Lt. Col. Jeffrey Krusinski, who used to run the Air Force's Sexual Assault Prevention and Response Office, was acquitted of an assault charge on Wednesday. The charge stemmed from in incident during which the officer allegedly grabbed a woman's breasts and butt in an Arlington, Virginia parking lot. He faced an assault-and-battery charge after prosecutors dropped an initial sexual battery charge, a misdemeanor.
During the trial, the 23-year-old Treasury Department employee who accused Krusinski of groping her told the jury that the officer had grabbed her outside an Arlington bar in May, asking "Did you like it?" She then testified that she confronted the officer, pushing and punching Krusinski. In his mug shot, Krusinski looks like he's been pretty thoroughly beaten up. The case was one in a string of alleged sexual assault incidents in the military by officers in charge of preventing it.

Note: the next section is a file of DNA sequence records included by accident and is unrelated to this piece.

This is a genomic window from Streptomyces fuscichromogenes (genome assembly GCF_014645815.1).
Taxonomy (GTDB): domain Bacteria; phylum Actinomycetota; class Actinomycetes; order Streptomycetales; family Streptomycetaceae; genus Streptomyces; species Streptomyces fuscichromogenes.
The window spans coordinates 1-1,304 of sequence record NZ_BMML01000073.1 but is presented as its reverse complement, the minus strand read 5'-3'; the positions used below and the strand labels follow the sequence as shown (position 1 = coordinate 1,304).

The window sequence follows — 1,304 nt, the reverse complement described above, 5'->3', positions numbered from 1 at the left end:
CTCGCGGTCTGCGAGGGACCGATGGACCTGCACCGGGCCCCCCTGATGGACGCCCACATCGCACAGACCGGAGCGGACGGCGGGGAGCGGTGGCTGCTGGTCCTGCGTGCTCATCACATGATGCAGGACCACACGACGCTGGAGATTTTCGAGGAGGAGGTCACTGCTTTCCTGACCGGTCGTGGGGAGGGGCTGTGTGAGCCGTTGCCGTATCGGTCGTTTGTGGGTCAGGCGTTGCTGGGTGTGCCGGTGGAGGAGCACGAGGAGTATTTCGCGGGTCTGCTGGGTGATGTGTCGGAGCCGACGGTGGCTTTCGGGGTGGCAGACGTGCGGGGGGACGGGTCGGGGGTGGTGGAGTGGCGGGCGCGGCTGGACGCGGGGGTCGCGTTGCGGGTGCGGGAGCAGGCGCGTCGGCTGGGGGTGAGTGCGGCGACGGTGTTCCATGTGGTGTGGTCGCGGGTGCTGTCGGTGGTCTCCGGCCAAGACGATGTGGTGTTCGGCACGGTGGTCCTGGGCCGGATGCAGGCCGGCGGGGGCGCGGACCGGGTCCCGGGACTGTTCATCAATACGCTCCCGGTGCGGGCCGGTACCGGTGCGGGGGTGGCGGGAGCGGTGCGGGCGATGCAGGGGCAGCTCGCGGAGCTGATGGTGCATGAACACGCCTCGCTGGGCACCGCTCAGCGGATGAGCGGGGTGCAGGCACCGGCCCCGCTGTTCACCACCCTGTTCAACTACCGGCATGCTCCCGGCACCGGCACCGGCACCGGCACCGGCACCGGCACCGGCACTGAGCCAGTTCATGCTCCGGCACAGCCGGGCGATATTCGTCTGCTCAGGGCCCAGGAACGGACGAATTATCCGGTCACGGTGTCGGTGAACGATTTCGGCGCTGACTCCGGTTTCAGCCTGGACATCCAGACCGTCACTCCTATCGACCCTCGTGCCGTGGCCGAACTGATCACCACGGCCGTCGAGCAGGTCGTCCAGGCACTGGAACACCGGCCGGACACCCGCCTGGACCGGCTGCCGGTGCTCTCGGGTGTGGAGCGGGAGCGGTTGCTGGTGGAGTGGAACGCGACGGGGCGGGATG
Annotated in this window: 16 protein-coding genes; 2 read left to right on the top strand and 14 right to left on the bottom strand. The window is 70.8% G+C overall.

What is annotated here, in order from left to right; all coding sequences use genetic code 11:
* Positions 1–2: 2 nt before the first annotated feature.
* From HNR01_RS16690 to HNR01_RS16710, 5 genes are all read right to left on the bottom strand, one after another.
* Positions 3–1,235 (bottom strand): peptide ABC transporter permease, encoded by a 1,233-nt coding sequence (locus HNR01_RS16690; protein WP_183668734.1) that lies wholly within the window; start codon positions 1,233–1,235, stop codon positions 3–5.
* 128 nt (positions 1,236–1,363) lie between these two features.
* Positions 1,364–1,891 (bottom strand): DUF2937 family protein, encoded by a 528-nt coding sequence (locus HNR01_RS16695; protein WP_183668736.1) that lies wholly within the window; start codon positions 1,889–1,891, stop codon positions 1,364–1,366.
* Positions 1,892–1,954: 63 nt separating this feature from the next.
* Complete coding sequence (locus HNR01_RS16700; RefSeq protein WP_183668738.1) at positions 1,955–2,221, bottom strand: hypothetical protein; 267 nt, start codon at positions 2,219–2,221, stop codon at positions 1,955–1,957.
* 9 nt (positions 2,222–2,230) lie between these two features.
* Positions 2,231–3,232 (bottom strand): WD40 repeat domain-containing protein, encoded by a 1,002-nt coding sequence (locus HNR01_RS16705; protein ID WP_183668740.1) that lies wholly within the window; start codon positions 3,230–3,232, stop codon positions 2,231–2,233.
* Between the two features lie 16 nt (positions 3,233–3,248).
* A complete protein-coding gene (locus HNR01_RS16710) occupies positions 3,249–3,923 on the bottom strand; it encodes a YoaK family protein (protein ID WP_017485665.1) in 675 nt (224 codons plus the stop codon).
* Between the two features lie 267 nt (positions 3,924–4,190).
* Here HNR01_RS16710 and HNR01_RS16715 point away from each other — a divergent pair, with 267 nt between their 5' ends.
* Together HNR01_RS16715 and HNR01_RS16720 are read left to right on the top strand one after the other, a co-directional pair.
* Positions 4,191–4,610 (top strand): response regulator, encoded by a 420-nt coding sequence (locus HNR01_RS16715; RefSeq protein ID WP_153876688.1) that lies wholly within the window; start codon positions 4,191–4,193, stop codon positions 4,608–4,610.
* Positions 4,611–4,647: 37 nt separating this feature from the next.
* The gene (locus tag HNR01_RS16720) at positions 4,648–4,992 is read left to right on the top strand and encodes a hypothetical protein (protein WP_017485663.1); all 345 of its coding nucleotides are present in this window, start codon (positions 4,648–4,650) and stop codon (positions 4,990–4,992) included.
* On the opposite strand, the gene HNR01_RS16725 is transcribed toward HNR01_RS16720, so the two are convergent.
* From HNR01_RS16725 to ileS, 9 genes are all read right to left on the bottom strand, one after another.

The jury handed down an acquittal despite testimony from multiple witnesses, including another woman who says Krusinski groped her before approaching the woman in question. The defense, it seemed, successfully convinced the jury that inconsistencies in the woman's account of events was enough to warrant reasonable doubt. Those inconsistencies centered around how many times the woman punched Krusinski after the alleged groping. The defense also suggested that because Krusinski was drunk at the time of the alleged incident, any contact between the two was accidental.
If convicted, Krusinski would have faced a year in jail and a fine of $2,500. The Air Force told Stars and Stripes that it would wait until after the verdict to make a decision on the officer's future service.
(Photo: AP/Arlington County Police Department)
This article is from the archive of our partner The Wire.